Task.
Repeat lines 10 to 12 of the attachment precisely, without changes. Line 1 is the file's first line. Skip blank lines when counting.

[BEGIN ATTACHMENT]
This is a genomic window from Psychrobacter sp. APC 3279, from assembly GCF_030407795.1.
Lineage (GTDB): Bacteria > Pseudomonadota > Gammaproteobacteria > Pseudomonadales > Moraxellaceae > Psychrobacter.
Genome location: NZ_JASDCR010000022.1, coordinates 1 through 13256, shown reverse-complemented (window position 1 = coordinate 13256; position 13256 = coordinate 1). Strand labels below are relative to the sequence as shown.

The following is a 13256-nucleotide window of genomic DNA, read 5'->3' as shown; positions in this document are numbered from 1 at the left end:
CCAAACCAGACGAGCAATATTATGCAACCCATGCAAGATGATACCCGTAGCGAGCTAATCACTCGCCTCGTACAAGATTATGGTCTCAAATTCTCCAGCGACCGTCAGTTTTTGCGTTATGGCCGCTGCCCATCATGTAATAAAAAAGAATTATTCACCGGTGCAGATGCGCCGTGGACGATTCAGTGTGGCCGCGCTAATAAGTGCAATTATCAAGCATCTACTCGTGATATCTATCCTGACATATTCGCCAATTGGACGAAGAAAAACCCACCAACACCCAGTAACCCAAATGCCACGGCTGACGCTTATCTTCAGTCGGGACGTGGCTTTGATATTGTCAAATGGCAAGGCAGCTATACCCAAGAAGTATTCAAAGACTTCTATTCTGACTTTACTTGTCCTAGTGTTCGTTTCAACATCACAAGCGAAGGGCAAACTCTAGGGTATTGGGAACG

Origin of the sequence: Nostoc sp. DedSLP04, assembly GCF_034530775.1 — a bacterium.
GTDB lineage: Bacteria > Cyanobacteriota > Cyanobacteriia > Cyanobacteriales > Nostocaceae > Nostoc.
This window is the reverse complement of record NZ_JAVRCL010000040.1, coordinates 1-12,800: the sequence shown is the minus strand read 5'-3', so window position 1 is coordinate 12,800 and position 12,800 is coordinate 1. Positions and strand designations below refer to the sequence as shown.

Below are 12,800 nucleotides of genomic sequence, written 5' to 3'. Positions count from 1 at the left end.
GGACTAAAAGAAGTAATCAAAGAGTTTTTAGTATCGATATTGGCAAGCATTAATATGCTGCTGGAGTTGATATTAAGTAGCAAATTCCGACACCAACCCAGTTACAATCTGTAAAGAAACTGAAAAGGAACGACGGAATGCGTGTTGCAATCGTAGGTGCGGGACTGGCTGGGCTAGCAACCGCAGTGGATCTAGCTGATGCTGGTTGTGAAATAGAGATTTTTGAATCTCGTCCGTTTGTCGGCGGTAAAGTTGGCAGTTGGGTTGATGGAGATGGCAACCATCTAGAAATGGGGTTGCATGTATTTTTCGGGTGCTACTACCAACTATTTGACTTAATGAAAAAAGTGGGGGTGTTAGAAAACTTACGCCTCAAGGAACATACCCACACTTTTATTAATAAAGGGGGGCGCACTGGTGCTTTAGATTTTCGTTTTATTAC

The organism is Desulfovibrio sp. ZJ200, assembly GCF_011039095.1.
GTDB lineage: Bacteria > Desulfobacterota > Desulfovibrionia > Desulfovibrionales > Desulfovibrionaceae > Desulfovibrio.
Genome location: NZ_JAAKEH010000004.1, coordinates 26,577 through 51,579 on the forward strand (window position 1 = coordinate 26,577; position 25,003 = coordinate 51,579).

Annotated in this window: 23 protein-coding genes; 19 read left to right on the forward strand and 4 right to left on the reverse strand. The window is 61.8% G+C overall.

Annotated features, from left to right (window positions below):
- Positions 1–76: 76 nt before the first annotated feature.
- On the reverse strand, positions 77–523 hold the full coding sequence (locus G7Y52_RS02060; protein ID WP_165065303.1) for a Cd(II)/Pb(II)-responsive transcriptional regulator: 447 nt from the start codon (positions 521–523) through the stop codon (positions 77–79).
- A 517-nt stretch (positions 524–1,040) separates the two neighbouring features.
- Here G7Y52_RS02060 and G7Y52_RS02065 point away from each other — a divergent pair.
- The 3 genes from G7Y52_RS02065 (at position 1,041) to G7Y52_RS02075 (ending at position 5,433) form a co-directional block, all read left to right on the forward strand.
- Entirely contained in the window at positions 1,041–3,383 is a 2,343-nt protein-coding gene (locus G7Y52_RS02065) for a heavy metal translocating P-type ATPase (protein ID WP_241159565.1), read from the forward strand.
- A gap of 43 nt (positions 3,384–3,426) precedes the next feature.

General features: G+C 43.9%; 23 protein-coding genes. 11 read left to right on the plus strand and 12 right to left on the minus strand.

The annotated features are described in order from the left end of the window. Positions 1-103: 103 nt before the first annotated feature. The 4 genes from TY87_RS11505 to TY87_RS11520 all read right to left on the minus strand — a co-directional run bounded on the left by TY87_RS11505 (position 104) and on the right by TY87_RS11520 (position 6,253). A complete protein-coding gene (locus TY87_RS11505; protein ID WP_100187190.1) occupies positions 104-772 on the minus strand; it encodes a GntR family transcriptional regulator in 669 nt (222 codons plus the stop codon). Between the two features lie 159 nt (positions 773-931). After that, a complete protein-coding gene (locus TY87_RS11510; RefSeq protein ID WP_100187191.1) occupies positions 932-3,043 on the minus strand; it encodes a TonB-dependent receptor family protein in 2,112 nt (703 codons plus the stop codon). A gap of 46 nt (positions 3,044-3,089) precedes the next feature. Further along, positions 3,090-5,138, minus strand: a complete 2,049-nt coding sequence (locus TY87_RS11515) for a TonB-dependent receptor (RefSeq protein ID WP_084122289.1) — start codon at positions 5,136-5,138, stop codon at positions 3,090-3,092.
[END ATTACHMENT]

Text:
GGACTAAAAGAAGTAATCAAAGAGTTTTTAGTATCGATATTGGCAAGCATTAATATGCTGCTGGAGTTGATATTAAGTAGCAAATTCCGACACCAACCCAGTTACAATCTGTAAAGAAACTGAAAAGGAACGACGGAATGCGTGTTGCAATCGTAGGTGCGGGACTGGCTGGGCTAGCAACCGCAGTGGATCTAGCTGATGCTGGTTGTGAAATAGAGATTTTTGAATCTCGTCCGTTTGTCGGCGGTAAAGTTGGCAGTTGGGTTGATGGAGATGGCAACCATCTAGAAATGGGGTTGCATGTATTTTTCGGGTGCTACTACCAACTATTTGACTTAATGAAAAAAGTGGGGGTGTTAGAAAACTTACGCCTCAAGGAACATACCCACACTTTTATTAATAAAGGGGGGCGCACTGGTGCTTTAGATTTTCGTTTTATTAC

The organism is Desulfovibrio sp. ZJ200, assembly GCF_011039095.1.
GTDB lineage: Bacteria > Desulfobacterota > Desulfovibrionia > Desulfovibrionales > Desulfovibrionaceae > Desulfovibrio.